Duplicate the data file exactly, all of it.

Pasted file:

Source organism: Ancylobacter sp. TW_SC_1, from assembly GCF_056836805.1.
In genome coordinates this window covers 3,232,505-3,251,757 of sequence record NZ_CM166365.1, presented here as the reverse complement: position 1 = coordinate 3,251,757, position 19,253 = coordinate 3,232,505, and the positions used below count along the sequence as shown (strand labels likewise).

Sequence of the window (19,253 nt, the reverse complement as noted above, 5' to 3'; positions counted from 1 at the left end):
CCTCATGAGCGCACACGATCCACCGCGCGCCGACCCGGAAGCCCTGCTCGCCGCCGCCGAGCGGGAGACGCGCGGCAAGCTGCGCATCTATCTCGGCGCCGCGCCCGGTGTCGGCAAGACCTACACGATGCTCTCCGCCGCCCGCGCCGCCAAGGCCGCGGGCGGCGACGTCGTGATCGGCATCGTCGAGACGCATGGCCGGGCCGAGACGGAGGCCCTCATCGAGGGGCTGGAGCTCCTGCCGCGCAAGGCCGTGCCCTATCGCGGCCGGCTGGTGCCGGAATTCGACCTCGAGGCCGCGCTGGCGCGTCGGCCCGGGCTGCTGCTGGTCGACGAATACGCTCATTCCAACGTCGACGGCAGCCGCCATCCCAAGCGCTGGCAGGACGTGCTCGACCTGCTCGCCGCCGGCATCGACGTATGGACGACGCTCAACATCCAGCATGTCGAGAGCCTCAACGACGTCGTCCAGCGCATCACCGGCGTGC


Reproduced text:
Source organism: Ancylobacter sp. TW_SC_1, from assembly GCF_056836805.1.
In genome coordinates this window covers 3,232,505-3,251,757 of sequence record NZ_CM166365.1, presented here as the reverse complement: position 1 = coordinate 3,251,757, position 19,253 = coordinate 3,232,505, and the positions used below count along the sequence as shown (strand labels likewise).

Sequence of the window (19,253 nt, the reverse complement as noted above, 5' to 3'; positions counted from 1 at the left end):
CCTCATGAGCGCACACGATCCACCGCGCGCCGACCCGGAAGCCCTGCTCGCCGCCGCCGAGCGGGAGACGCGCGGCAAGCTGCGCATCTATCTCGGCGCCGCGCCCGGTGTCGGCAAGACCTACACGATGCTCTCCGCCGCCCGCGCCGCCAAGGCCGCGGGCGGCGACGTCGTGATCGGCATCGTCGAGACGCATGGCCGGGCCGAGACGGAGGCCCTCATCGAGGGGCTGGAGCTCCTGCCGCGCAAGGCCGTGCCCTATCGCGGCCGGCTGGTGCCGGAATTCGACCTCGAGGCCGCGCTGGCGCGTCGGCCCGGGCTGCTGCTGGTCGACGAATACGCTCATTCCAACGTCGACGGCAGCCGCCATCCCAAGCGCTGGCAGGACGTGCTCGACCTGCTCGCCGCCGGCATCGACGTATGGACGACGCTCAACATCCAGCATGTCGAGAGCCTCAACGACGTCGTCCAGCGCATCACCGGCGTGC